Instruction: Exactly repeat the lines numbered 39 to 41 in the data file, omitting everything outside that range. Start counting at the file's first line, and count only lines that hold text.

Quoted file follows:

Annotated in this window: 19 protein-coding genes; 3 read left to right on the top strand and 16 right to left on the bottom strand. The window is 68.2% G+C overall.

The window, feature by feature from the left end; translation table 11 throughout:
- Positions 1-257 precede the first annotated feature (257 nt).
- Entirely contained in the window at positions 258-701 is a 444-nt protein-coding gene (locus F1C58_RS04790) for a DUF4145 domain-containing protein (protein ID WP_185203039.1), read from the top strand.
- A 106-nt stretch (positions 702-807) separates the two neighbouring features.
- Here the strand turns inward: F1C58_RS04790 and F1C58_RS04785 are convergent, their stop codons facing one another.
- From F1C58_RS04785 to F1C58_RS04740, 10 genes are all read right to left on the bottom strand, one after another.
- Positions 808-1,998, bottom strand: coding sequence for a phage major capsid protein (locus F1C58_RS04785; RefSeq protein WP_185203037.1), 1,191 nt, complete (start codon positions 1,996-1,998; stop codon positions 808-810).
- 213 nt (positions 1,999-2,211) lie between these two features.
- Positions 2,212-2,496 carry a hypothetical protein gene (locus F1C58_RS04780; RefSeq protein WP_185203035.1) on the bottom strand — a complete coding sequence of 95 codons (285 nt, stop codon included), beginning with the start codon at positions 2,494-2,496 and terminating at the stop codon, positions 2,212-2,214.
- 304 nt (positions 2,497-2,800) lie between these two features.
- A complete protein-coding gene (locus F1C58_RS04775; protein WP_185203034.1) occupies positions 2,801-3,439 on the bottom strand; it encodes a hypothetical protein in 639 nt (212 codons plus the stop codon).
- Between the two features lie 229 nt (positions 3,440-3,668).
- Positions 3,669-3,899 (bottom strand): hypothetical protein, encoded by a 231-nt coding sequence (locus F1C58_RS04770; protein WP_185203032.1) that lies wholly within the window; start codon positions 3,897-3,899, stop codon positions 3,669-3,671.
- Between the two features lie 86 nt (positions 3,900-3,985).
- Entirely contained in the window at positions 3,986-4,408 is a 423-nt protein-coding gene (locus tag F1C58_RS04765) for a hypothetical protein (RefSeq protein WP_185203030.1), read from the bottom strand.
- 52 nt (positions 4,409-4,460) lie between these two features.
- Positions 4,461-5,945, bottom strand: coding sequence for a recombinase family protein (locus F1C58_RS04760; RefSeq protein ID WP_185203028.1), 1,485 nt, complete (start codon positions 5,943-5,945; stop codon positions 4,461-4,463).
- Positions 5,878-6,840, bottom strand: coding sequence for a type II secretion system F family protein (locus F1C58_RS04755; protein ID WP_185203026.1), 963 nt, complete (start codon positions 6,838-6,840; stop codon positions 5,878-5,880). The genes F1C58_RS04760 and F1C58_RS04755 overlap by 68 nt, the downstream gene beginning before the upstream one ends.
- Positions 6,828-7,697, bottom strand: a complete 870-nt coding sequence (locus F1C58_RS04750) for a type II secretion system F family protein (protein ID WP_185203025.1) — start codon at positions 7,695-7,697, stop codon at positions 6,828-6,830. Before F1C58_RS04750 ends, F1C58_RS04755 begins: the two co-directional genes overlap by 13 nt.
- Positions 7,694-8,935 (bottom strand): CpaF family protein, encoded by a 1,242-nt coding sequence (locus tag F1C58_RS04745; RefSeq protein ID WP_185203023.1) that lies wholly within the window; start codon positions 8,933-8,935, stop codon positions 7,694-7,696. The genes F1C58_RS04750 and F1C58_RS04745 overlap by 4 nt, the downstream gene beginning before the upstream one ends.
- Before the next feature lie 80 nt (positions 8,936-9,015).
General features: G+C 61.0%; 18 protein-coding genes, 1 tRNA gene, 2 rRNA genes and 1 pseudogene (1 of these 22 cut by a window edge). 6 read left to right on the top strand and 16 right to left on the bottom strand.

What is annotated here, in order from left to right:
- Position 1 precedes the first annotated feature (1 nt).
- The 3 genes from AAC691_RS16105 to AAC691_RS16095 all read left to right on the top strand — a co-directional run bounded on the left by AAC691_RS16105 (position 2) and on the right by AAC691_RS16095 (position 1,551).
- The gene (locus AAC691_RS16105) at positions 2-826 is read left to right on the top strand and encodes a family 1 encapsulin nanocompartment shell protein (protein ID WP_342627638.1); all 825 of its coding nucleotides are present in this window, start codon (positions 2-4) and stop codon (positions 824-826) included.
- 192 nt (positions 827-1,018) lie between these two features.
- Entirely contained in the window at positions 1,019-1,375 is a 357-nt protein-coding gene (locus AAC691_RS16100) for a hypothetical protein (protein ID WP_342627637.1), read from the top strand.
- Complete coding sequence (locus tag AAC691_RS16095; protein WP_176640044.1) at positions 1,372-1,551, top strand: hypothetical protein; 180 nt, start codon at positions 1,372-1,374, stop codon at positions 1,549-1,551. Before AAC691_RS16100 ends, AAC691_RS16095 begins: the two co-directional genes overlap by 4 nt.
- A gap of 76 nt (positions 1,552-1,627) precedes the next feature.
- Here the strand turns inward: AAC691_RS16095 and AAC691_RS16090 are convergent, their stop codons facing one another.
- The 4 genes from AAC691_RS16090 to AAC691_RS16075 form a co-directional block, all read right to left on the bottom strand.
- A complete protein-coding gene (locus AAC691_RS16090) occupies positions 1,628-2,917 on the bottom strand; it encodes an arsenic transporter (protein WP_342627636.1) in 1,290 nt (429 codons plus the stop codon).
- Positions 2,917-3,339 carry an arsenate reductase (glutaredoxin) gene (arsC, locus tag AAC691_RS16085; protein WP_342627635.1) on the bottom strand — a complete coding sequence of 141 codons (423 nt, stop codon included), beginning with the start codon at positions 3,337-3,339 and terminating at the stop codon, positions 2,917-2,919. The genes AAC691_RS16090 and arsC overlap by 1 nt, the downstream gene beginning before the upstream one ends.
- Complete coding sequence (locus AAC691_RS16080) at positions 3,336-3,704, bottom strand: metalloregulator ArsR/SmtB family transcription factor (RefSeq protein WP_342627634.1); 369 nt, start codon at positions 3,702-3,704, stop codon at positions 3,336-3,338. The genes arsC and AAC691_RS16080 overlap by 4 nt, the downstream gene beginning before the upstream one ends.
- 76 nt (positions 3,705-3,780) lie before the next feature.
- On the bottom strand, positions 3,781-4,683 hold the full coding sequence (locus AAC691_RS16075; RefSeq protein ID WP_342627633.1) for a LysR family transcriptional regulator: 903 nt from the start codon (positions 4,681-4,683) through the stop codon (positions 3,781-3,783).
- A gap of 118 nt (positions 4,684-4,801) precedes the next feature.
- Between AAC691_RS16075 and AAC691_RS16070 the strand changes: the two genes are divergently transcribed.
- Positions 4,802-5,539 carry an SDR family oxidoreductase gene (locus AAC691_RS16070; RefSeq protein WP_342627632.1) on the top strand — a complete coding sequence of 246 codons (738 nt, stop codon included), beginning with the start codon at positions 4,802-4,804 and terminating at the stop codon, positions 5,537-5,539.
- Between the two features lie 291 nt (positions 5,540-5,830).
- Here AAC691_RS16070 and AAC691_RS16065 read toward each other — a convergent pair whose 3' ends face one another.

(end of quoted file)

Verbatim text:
- A gap of 118 nt (positions 4,684-4,801) precedes the next feature.
- Between AAC691_RS16075 and AAC691_RS16070 the strand changes: the two genes are divergently transcribed.
- Positions 4,802-5,539 carry an SDR family oxidoreductase gene (locus AAC691_RS16070; RefSeq protein WP_342627632.1) on the top strand — a complete coding sequence of 246 codons (738 nt, stop codon included), beginning with the start codon at positions 4,802-4,804 and terminating at the stop codon, positions 5,537-5,539.